Well, I just referred back to this thread and its helpful advice because I'm very strongly considering resuming my medication. As I posted earlier, I was on Lexapro for three years until January this year. It's hard to know whether I really *need* to go back on my meds or not. I'm not suicidal or anything, but I've become increasingly depressed over the past few months and I'm worried about continuing in this state of mind for the next twelve months or so of trying to conceive, pregnancy and breastfeeding. I'm also concerned about the possibility of suffering from post-partum depression. I have a doctor's appointment next week so I'll discuss my options then. In the meantime, it's lovely to be a part of a community where others are so empathetic and understanding :)
Hey - I went in to the perinatal specialist yesterday for my baby's 19 week Anatomy Ultrasound, and he specifically addressed the concerns of taking SSRI's during pregnancy so I wanted to chime in again.
First of all, our baby girl's heart is perfect. But because of the slightly increased risk of a heart issue, he wants us to come back in about 6 weeks for another specialist to do an echo on baby girl's heart and really make sure everything is as it should be. I was surprised to hear this but I'm more than happy to do it and put our minds at ease. But when he sat down to talk to us at the end of the visit, he took the time to specifically say, "You need to stay on this medication." He talked about how he knows mom's tend to have a "guilt chip" (his words) and that some mom's will spend their entire pregnancy beating themselves up every time they take a pill - and he said absolutely don't do that. Mom needs to be healthy, mentally and physically, and that creates a much safer environment for baby (even w/the slight possibility of side effects) than a mom not on her meds. I'm not great with numbers but I believe he said the risk of a heart defect in the general population (i.e., baby born to mom not on anti-depressants) is about 1% - when mom is on anti-depressants it goes up to about 2-2.5%. The increase is that small. Also, when you feel good, you take better care of yourself, and therefore your baby, and that is so important. He said the same thing about the pain medication I take - mom being in constant, chronic pain is not healthy for baby either. I swear I could have kissed the man! I've spent so much time questioning and beating myself up, I really needed that from him. I feel like I can breathe quite a bit easier now!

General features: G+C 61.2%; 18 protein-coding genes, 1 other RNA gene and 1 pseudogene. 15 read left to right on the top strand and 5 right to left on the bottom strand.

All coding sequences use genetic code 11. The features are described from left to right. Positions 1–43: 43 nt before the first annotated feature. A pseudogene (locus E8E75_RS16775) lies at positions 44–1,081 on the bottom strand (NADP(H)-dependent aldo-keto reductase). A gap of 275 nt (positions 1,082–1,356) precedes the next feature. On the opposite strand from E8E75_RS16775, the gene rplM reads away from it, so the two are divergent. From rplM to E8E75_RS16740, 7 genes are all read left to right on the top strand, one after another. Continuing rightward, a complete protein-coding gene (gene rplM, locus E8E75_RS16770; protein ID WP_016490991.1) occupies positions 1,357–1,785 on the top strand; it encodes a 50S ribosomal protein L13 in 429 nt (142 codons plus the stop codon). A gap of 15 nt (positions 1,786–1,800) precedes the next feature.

Anyway, just wanted to add that experience as well. Obviously, it's always going to be a personal, individual decision, and you have to do what's right for you. Don't let ANYONE pressure you in any direction because it's your life, your body, and your baby. :-)
I just spoke with my psychiatrist today about medications while ttc and pregnant and he had some interesting information I thought I would share. I'm currently on Zoloft and Abilify and I thought that it was the Abilify I would have to stop but I learned today that of the two it is the less likely to cause side effects. He said that there are category distinctions for medications during pregnancy and that most all psychiatric medications are class c or d. Class c medications are uncertain if safe or not as animal studies have shown adverse effects but there have been no human studies done. Class d is for drugs that are known to be unsafe and that we have direct evidence of harmful effect on growing babies. He said that even though class d meds are known to be harmful there are still many situations where these medications are extremely helpful and necessary during pregnancy. I currently plan to tapper of my Zoloft and attempt to remain solely on my Abilify even though it is a newer drug so it's possible that we just don't know what the effects are yet.
@sarahmezz: if you are having increasingly more trouble with your depression it may be the best thing for you and your future baby to go back on some form of medication, especially because those of us with depression and anxiety issues can be more susceptible to postpartum depression. Also btw sorry I thought you were already pregnant...I know that can be hurtful when your trying I just misread your message. I'm glad we can all help each other during this life altering process :)
@cvdutch31: Thank you for sharing it is so helpful to have more information. The heart issue risk is the main reason my doctor suggests I go off my Zoloft and remain on my Abilify instead but I've been on my Zoloft so long I'm not sure how my panic will respond without it and I may end up needing to reintroduce it later. I'm going to try this plan and see how things go as we continue ttc as I feel it's the best time to test things out. Congrats on the continued health of your little one...sending you and her the best of thoughts!
Personal update: I had a doctor's appointment last night. Unfortunately, my usual doctor was away, but I've seen the replacement doctor before. He advised me very strongly against going back on anti-depressants. He said they all carry risks and I shouldn't take any risks unless absolutely necessary. I'm inclined to agree. I think the risks are too great to justify going back on anti-depressants, but it's hard to know where to draw the line. Pretty much, unless I'm contemplating throwing myself off a building, I'm going to try to soldier on anti-depressant free.